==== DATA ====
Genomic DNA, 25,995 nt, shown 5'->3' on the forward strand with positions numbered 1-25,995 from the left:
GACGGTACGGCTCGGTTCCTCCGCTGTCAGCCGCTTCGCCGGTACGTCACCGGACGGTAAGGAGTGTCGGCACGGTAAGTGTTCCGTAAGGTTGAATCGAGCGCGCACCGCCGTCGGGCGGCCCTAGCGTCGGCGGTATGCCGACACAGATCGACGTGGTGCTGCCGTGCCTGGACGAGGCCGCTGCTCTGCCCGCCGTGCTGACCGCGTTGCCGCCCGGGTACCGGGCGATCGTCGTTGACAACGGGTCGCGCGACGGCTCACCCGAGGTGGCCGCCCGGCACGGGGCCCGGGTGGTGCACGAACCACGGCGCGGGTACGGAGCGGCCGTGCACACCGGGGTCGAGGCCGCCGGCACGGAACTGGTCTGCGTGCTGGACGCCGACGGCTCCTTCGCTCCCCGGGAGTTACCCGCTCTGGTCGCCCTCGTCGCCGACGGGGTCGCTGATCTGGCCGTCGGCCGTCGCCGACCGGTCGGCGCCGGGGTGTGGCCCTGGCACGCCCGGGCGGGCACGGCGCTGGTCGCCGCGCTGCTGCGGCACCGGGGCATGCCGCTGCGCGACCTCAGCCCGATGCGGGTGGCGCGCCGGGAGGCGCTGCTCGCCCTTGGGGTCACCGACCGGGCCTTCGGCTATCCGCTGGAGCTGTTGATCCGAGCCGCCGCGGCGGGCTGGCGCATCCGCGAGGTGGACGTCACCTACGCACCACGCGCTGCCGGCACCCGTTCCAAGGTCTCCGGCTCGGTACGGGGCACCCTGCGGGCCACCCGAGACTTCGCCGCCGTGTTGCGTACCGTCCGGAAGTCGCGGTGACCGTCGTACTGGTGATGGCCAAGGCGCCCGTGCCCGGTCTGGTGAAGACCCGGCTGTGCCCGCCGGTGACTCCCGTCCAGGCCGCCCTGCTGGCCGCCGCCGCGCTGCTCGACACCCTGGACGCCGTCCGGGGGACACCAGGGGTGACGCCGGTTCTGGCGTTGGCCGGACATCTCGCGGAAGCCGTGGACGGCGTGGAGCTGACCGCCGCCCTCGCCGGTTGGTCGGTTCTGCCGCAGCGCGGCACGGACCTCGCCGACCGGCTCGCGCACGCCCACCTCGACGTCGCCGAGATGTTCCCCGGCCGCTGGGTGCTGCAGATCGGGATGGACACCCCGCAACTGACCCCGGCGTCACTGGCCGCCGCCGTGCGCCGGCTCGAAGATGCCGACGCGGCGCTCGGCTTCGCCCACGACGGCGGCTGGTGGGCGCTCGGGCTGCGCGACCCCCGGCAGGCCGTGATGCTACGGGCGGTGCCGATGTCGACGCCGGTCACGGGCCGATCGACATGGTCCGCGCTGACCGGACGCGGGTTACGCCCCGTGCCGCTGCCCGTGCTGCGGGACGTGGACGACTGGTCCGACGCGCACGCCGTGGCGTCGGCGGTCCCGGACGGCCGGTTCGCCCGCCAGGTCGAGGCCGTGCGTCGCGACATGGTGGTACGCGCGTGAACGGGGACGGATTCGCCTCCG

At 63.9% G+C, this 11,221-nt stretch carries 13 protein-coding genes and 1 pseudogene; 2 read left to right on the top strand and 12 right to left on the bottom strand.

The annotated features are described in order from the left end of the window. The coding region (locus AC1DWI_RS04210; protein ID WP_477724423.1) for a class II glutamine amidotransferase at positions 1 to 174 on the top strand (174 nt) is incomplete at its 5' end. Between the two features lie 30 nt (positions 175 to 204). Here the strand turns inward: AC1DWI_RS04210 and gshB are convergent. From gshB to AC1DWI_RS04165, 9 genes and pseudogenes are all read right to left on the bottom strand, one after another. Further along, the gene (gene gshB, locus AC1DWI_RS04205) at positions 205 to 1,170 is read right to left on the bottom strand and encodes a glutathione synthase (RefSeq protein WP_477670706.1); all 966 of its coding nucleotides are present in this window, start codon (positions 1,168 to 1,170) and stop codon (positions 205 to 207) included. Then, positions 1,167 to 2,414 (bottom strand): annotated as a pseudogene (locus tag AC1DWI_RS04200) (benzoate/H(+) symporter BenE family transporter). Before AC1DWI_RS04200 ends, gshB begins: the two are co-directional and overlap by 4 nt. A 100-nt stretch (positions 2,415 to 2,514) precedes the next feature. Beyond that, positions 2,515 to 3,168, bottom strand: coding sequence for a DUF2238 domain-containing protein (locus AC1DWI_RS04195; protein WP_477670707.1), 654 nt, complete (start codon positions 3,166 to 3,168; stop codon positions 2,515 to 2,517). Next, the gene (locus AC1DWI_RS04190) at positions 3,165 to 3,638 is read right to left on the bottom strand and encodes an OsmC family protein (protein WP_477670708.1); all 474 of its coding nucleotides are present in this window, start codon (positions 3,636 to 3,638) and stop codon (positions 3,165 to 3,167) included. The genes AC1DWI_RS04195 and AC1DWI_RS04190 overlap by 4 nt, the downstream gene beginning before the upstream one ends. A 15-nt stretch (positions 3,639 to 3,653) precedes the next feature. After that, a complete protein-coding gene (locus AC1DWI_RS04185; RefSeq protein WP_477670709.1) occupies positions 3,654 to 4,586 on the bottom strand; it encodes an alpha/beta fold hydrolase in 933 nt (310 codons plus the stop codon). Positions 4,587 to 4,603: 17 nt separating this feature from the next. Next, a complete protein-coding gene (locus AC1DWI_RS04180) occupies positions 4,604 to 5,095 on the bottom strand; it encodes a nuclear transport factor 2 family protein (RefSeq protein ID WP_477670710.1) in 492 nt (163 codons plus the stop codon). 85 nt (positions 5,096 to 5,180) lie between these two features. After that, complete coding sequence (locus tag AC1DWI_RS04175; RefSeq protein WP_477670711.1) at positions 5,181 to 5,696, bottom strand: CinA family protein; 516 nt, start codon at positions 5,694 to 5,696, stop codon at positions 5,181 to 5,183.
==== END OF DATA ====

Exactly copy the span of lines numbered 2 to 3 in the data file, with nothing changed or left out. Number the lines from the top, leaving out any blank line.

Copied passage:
GACGGTACGGCTCGGTTCCTCCGCTGTCAGCCGCTTCGCCGGTACGTCACCGGACGGTAAGGAGTGTCGGCACGGTAAGTGTTCCGTAAGGTTGAATCGAGCGCGCACCGCCGTCGGGCGGCCCTAGCGTCGGCGGTATGCCGACACAGATCGACGTGGTGCTGCCGTGCCTGGACGAGGCCGCTGCTCTGCCCGCCGTGCTGACCGCGTTGCCGCCCGGGTACCGGGCGATCGTCGTTGACAACGGGTCGCGCGACGGCTCACCCGAGGTGGCCGCCCGGCACGGGGCCCGGGTGGTGCACGAACCACGGCGCGGGTACGGAGCGGCCGTGCACACCGGGGTCGAGGCCGCCGGCACGGAACTGGTCTGCGTGCTGGACGCCGACGGCTCCTTCGCTCCCCGGGAGTTACCCGCTCTGGTCGCCCTCGTCGCCGACGGGGTCGCTGATCTGGCCGTCGGCCGTCGCCGACCGGTCGGCGCCGGGGTGTGGCCCTGGCACGCCCGGGCGGGCACGGCGCTGGTCGCCGCGCTGCTGCGGCACCGGGGCATGCCGCTGCGCGACCTCAGCCCGATGCGGGTGGCGCGCCGGGAGGCGCTGCTCGCCCTTGGGGTCACCGACCGGGCCTTCGGCTATCCGCTGGAGCTGTTGATCCGAGCCGCCGCGGCGGGCTGGCGCATCCGCGAGGTGGACGTCACCTACGCACCACGCGCTGCCGGCACCCGTTCCAAGGTCTCCGGCTCGGTACGGGGCACCCTGCGGGCCACCCGAGACTTCGCCGCCGTGTTGCGTACCGTCCGGAAGTCGCGGTGACCGTCGTACTGGTGATGGCCAAGGCGCCCGTGCCCGGTCTGGTGAAGACCCGGCTGTGCCCGCCGGTGACTCCCGTCCAGGCCGCCCTGCTGGCCGCCGCCGCGCTGCTCGACACCCTGGACGCCGTCCGGGGGACACCAGGGGTGACGCCGGTTCTGGCGTTGGCCGGACATCTCGCGGAAGCCGTGGACGGCGTGGAGCTGACCGCCGCCCTCGCCGGTTGGTCGGTTCTGCCGCAGCGCGGCACGGACCTCGCCGACCGGCTCGCGCACGCCCACCTCGACGTCGCCGAGATGTTCCCCGGCCGCTGGGTGCTGCAGATCGGGATGGACACCCCGCAACTGACCCCGGCGTCACTGGCCGCCGCCGTGCGCCGGCTCGAAGATGCCGACGCGGCGCTCGGCTTCGCCCACGACGGCGGCTGGTGGGCGCTCGGGCTGCGCGACCCCCGGCAGGCCGTGATGCTACGGGCGGTGCCGATGTCGACGCCGGTCACGGGCCGATCGACATGGTCCGCGCTGACCGGACGCGGGTTACGCCCCGTGCCGCTGCCCGTGCTGCGGGACGTGGACGACTGGTCCGACGCGCACGCCGTGGCGTCGGCGGTCCCGGACGGCCGGTTCGCCCGCCAGGTCGAGGCCGTGCGTCGCGACATGGTGGTACGCGCGTGAACGGGGACGGATTCGCCTCCG

At 63.9% G+C, this 11,221-nt stretch carries 13 protein-coding genes and 1 pseudogene; 2 read left to right on the top strand and 12 right to left on the bottom strand.